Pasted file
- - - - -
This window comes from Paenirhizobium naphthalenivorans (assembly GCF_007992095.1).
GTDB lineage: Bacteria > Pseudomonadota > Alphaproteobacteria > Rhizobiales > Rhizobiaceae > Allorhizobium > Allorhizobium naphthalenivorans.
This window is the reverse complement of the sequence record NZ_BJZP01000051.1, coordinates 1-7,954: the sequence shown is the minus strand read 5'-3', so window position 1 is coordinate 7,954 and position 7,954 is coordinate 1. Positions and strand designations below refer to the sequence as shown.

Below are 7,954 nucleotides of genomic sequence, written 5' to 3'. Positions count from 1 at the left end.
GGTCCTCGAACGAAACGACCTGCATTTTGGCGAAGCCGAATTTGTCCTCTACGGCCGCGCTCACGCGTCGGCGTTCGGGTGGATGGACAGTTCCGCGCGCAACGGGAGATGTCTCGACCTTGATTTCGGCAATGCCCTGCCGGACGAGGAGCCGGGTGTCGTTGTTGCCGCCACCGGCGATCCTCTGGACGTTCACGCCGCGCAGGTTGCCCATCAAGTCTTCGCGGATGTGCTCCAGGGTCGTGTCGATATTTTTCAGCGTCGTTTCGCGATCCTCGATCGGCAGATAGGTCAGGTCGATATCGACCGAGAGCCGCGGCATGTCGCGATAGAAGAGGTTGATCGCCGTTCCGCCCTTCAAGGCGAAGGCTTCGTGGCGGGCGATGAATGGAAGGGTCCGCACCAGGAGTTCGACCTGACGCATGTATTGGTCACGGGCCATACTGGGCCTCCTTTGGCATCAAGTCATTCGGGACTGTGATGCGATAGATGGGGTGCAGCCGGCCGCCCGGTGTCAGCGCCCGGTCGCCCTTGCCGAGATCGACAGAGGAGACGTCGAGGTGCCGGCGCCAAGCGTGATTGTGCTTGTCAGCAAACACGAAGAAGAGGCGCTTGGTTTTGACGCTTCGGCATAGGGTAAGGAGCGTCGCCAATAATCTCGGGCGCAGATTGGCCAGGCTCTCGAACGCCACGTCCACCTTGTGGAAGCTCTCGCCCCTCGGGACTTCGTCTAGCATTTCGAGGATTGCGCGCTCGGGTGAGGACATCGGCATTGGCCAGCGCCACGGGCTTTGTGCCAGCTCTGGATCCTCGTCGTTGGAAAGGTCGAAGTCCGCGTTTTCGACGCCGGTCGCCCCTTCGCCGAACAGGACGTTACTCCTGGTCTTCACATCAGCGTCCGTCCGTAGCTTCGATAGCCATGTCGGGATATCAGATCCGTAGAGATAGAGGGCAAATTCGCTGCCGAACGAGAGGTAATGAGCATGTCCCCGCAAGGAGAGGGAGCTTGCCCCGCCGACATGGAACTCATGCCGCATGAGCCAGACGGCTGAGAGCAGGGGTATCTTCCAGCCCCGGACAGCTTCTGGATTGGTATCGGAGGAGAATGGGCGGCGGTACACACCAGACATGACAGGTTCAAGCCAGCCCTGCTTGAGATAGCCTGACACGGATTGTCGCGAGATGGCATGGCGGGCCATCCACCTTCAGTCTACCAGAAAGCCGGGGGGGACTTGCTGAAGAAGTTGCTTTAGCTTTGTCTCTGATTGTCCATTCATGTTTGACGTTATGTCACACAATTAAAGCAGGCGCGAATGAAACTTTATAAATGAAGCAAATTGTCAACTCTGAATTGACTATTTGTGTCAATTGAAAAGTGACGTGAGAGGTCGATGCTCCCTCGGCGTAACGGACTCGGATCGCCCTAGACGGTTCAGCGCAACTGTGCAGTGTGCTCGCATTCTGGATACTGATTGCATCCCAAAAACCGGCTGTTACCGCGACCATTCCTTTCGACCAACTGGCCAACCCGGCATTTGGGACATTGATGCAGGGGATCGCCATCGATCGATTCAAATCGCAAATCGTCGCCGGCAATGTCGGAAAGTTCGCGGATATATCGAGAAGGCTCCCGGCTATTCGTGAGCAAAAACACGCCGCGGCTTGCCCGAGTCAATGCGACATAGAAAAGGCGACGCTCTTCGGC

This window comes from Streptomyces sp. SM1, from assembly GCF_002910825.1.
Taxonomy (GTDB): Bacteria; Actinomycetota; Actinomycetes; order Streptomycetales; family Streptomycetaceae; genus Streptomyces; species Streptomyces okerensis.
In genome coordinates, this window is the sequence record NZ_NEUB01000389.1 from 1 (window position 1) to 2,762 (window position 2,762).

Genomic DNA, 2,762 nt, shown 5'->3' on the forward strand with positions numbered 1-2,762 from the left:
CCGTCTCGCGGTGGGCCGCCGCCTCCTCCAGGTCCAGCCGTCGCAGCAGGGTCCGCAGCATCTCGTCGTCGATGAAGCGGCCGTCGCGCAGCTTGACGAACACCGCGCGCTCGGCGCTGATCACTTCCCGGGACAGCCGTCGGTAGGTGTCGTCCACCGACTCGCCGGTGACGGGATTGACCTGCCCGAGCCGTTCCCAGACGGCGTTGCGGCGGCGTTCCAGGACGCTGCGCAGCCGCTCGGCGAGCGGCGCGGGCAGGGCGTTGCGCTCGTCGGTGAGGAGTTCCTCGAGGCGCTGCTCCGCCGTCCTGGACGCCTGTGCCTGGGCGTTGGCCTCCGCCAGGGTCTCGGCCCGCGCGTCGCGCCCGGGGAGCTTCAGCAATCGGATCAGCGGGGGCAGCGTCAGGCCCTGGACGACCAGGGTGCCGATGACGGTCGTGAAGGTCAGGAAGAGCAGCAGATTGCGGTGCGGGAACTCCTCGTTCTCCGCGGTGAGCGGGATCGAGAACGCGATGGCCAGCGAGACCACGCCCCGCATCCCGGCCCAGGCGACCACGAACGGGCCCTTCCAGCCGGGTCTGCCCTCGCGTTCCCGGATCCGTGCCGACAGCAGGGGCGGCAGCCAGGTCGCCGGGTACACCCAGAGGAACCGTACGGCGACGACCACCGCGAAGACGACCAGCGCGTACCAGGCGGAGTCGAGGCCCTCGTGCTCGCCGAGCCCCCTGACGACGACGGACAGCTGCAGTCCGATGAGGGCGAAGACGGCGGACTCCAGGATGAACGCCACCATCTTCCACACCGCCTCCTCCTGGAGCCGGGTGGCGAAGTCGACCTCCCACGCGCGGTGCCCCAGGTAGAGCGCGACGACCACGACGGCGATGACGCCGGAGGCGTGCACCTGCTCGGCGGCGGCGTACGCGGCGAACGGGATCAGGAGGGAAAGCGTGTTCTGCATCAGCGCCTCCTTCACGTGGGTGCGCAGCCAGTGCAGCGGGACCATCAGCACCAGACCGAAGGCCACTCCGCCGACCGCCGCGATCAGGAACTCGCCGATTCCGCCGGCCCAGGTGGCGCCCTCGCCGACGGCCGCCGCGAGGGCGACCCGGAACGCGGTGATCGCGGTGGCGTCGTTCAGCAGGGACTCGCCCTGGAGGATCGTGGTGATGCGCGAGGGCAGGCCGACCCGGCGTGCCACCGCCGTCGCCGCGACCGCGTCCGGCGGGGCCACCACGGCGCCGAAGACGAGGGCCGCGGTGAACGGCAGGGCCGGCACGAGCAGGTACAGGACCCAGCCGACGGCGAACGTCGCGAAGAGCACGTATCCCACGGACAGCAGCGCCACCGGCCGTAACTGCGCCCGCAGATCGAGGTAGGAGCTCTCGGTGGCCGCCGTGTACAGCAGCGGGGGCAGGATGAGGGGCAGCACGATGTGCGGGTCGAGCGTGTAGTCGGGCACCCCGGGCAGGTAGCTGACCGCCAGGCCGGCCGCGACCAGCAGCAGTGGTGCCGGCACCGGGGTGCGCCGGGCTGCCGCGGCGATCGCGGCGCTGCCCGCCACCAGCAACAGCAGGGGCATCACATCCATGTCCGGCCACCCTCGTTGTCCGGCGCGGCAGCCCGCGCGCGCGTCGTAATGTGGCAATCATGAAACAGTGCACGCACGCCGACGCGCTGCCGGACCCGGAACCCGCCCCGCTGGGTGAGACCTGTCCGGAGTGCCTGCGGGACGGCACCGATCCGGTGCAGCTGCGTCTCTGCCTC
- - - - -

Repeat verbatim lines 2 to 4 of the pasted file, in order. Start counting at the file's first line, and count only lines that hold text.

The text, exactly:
GTDB lineage: Bacteria > Pseudomonadota > Alphaproteobacteria > Rhizobiales > Rhizobiaceae > Allorhizobium > Allorhizobium naphthalenivorans.
This window is the reverse complement of the sequence record NZ_BJZP01000051.1, coordinates 1-7,954: the sequence shown is the minus strand read 5'-3', so window position 1 is coordinate 7,954 and position 7,954 is coordinate 1. Positions and strand designations below refer to the sequence as shown.

Below are 7,954 nucleotides of genomic sequence, written 5' to 3'. Positions count from 1 at the left end.